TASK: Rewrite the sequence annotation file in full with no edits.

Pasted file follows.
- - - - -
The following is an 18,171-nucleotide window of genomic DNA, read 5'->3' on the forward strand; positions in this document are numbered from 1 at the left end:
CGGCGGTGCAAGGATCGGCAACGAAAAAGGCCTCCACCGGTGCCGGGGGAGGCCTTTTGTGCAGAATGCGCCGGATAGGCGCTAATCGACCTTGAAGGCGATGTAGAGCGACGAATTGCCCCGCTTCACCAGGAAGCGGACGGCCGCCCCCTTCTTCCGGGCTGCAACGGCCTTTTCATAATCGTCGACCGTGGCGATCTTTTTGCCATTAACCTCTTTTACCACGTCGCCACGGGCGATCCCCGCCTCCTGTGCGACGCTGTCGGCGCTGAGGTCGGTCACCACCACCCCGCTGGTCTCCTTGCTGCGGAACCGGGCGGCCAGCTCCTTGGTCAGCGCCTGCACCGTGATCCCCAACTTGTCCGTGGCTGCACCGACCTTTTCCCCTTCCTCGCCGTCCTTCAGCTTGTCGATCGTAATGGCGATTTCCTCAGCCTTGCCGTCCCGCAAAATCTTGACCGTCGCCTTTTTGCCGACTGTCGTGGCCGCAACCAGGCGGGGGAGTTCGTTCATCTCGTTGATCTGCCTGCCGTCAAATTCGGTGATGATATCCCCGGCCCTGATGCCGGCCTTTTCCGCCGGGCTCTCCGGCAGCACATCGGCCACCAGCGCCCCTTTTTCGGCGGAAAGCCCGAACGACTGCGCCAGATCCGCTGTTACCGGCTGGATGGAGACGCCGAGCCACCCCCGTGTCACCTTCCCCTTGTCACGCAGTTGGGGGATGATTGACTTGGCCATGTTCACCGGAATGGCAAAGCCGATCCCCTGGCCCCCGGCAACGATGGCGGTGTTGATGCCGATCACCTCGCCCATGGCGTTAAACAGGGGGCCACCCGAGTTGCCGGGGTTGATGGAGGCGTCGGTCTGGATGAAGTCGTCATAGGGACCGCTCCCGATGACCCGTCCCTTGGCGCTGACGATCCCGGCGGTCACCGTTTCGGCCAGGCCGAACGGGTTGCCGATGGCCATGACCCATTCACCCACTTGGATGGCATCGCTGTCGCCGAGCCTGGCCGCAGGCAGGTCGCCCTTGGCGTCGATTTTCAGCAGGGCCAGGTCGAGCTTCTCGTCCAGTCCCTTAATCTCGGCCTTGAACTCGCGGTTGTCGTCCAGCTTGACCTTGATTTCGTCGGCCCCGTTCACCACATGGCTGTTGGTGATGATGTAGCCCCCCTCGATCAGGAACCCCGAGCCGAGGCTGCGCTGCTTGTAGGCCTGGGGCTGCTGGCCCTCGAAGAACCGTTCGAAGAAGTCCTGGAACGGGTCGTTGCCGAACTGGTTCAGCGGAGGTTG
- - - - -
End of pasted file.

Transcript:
The following is an 18,171-nucleotide window of genomic DNA, read 5'->3' on the forward strand; positions in this document are numbered from 1 at the left end:
CGGCGGTGCAAGGATCGGCAACGAAAAAGGCCTCCACCGGTGCCGGGGGAGGCCTTTTGTGCAGAATGCGCCGGATAGGCGCTAATCGACCTTGAAGGCGATGTAGAGCGACGAATTGCCCCGCTTCACCAGGAAGCGGACGGCCGCCCCCTTCTTCCGGGCTGCAACGGCCTTTTCATAATCGTCGACCGTGGCGATCTTTTTGCCATTAACCTCTTTTACCACGTCGCCACGGGCGATCCCCGCCTCCTGTGCGACGCTGTCGGCGCTGAGGTCGGTCACCACCACCCCGCTGGTCTCCTTGCTGCGGAACCGGGCGGCCAGCTCCTTGGTCAGCGCCTGCACCGTGATCCCCAACTTGTCCGTGGCTGCACCGACCTTTTCCCCTTCCTCGCCGTCCTTCAGCTTGTCGATCGTAATGGCGATTTCCTCAGCCTTGCCGTCCCGCAAAATCTTGACCGTCGCCTTTTTGCCGACTGTCGTGGCCGCAACCAGGCGGGGGAGTTCGTTCATCTCGTTGATCTGCCTGCCGTCAAATTCGGTGATGATATCCCCGGCCCTGATGCCGGCCTTTTCCGCCGGGCTCTCCGGCAGCACATCGGCCACCAGCGCCCCTTTTTCGGCGGAAAGCCCGAACGACTGCGCCAGATCCGCTGTTACCGGCTGGATGGAGACGCCGAGCCACCCCCGTGTCACCTTCCCCTTGTCACGCAGTTGGGGGATGATTGACTTGGCCATGTTCACCGGAATGGCAAAGCCGATCCCCTGGCCCCCGGCAACGATGGCGGTGTTGATGCCGATCACCTCGCCCATGGCGTTAAACAGGGGGCCACCCGAGTTGCCGGGGTTGATGGAGGCGTCGGTCTGGATGAAGTCGTCATAGGGACCGCTCCCGATGACCCGTCCCTTGGCGCTGACGATCCCGGCGGTCACCGTTTCGGCCAGGCCGAACGGGTTGCCGATGGCCATGACCCATTCACCCACTTGGATGGCATCGCTGTCGCCGAGCCTGGCCGCAGGCAGGTCGCCCTTGGCGTCGATTTTCAGCAGGGCCAGGTCGAGCTTCTCGTCCAGTCCCTTAATCTCGGCCTTGAACTCGCGGTTGTCGTCCAGCTTGACCTTGATTTCGTCGGCCCCGTTCACCACATGGCTGTTGGTGATGATGTAGCCCCCCTCGATCAGGAACCCCGAGCCGAGGCTGCGCTGCTTGTAGGCCTGGGGCTGCTGGCCCTCGAAGAACCGTTCGAAGAAGTCCTGGAACGGGTCGTTGCCGAACTGGTTCAGCGGAGGTTG